Before the New Mexico Racing Commission considers how to handle the state’s sixth and final horseracing license being sought by Raton and other communities, the commission might first talk about whether a sixth racino is needed or wanted by the state’s horseracing industry.
Racing Commission Chairman Rob Doughty has recently called for the commission to conduct “some open debate” regarding a potential sixth racino before any decision is made on whether to move forward with taking applications and awarding the sixth racing license. Doughty, an Albuquerque attorney, has not returned Range phone and e-mail messages left for him during the past week, but he has been quoted elsewhere recently on the matter of the sixth license.
The Racing Commission needs to discuss “what the industry wants, including whether the industry wants the sixth racino at this time,” he told the Albuquerque Journal in late May, adding that he was speaking as chairman and not for the other commission members.
Earlier, in an interview with New Mexico Horse Breeder, the monthly publication of the New Mexico Horse Breeders Association, Doughty said, “If the industry thinks it is (necessary to have a sixth racino) and the state can support a sixth racino, then we’ll move forward. The commission is neutral on this issue and is not going to push one way or another until there is a public debate on it. We’ll do what the industry feels is right.”
The Racing Commission is scheduled to meet June 27 in Albuquerque. Doughty told the Journal he might ask the commission at that time to schedule a public hearing on the matter to take place prior to the commission’s regular meeting in July. “After we take that public comment,” he said, “the commission could then decide whether to move forward with reopening the application process for a sixth racino.”
The boards of the New Mexico Horse Breeders Association and the New Mexico Horsemen’s Association are scheduled to hold their own meetings June 26 with discussion expected on the sixth racing license. Horse Breeders Association Executive Director Anna Fay Davis limited her comments Friday to The Range to say a discussion of if a sixth racino is wanted or necessary will be on the agenda for the organization to possibly formulate an official position.
Eric Mikkelson, president of the board of the Horsemen’s Association, said a similar discussion among that group’s board members was likely at its meeting June 26, but added “the general discussion is that it (a sixth racino) is wanted…We’re always looking for more racing opportunities and more dates.”
He said trainers and other horsemen generally are eager to compete at new facilities, and “people remember the glory days” in Raton when La Mesa Park — the state’s first formal horse track — was operating until it went bankrupt and closed in 1992.
Mikkelson said many horsemen were “disappointed” that the effort that began several years ago to place a racino in Raton failed.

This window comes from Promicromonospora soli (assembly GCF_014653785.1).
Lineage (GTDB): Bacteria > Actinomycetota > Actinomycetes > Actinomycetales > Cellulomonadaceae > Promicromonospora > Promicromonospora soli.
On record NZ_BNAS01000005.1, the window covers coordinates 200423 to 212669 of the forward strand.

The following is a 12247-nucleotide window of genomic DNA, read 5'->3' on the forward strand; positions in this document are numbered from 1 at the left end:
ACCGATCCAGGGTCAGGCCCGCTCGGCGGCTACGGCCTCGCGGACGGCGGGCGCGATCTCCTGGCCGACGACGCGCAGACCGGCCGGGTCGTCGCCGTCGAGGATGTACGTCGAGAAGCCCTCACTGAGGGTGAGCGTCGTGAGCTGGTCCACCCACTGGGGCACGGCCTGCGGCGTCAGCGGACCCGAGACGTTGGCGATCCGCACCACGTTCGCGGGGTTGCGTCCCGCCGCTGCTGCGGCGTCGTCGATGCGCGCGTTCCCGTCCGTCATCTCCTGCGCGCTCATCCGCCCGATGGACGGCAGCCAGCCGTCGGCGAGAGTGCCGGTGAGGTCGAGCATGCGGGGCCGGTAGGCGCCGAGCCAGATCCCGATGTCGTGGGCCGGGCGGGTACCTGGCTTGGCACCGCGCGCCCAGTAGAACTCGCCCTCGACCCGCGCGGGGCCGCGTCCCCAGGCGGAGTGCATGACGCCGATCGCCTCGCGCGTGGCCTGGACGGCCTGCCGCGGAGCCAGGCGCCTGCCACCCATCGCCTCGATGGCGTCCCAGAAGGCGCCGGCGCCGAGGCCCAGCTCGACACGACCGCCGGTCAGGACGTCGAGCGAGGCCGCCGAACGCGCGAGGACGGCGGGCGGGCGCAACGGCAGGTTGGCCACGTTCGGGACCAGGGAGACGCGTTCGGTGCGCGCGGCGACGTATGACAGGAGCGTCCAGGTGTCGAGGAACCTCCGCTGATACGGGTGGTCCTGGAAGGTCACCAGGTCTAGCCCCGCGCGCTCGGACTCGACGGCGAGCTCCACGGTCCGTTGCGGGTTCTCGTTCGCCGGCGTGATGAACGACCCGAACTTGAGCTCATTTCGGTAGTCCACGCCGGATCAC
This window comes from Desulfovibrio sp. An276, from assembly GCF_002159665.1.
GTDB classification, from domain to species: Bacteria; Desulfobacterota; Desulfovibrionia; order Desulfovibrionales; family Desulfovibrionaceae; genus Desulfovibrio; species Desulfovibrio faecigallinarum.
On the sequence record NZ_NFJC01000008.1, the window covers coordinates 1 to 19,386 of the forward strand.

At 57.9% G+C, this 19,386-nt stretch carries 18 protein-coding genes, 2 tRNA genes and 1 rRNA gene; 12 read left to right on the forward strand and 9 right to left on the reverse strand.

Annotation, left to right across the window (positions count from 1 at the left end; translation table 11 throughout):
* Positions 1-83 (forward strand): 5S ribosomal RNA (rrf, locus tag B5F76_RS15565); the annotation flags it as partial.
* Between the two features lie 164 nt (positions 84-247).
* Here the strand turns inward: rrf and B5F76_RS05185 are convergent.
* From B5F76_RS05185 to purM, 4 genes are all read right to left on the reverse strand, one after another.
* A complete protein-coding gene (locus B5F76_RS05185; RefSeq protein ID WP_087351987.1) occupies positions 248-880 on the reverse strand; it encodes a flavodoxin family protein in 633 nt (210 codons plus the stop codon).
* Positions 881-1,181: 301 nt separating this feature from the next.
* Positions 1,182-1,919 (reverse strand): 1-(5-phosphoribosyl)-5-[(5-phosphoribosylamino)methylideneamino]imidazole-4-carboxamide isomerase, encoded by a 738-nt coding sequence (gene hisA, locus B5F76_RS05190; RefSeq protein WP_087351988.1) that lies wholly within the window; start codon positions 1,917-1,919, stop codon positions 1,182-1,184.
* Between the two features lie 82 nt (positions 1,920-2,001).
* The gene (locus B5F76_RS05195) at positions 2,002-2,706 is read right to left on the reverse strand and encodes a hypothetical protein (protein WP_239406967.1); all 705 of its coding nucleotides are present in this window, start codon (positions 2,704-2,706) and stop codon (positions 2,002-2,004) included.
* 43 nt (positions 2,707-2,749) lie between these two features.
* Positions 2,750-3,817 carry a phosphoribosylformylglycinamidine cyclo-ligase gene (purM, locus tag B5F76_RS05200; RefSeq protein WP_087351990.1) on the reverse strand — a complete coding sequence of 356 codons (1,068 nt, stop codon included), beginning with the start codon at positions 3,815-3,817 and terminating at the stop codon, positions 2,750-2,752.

Whether the Horsemen’s Association will support a specific site to land the sixth racing license if it is again put up for applications remains to be seen, Mikkelson said.
“I think everybody’s going to be a little scared of Raton after what happened last time,” he said, referring to conflict between Canadian developer Michael Moldenhauer — who planned a $50 million racino in south Raton — and the state racing and gaming boards when Moldenhauer failed to meet deadlines and accused state officials of mishandling the process that led to the loss of the racing and gaming licenses that were originally issued to him in 2009 for his racino that never got built. Moldenhauer appealed the loss of his licenses in court, with the New Mexico Supreme Court recently refusing to hear the final case and Moldenhauer not filing, within the required 15-day period, a motion for the court to reconsider, although his option to submit a motion and ask the court to accept it beyond the deadline remains open, according to the court clerk’s office.
That court decision renewed the hopes of those wanting to apply for the state’s sixth and final racing license that had been tied up in court the last couple of years. Raton city officials are trying to recruit new investors to back a Raton racino project while similar projects are eyed in or near Tucumcari and Lordsburg. In addition, the firm that operates a racino in Hobbs wants the license in order to then seek a second gaming license to expand the number of slot machines it can have at its existing racino. By state law, a racino operator must first obtain a racing license for each gaming license it seeks.
According to Mikkelson, the handles — the amount of money being made — by the state’s existing five racinos in or near Albuquerque, Farmington, Ruidoso, Hobbs, and Sunland Park have been declining. While it remains to be seen whether the state could support a sixth racino when the current five are seeing declining financial returns, he said horsemen would likely welcome a sixth racino because they are “always looking for a better place to go.”
Last week, a Houston-area “investment banker and business strategist” e-mailed a proposal to Raton city officials. Jim Ed Brown proposed to serve as a consultant to the city in order to put together an investment team to pursue the racino for Raton. Brown and city officials confirmed Brown had a brief connection to the most recent group of businessmen from New Mexico and Texas who had expressed interest in pursuing a Raton racino but who had recently backed away from the project.
Raton Economic/Community Development Director Christopher Reed said he initiated contact with Brown at the suggestion of one of the members of the former group of potential investors. Reed said he has also had conversations with other people in hopes of finding new investors to back a local racino project.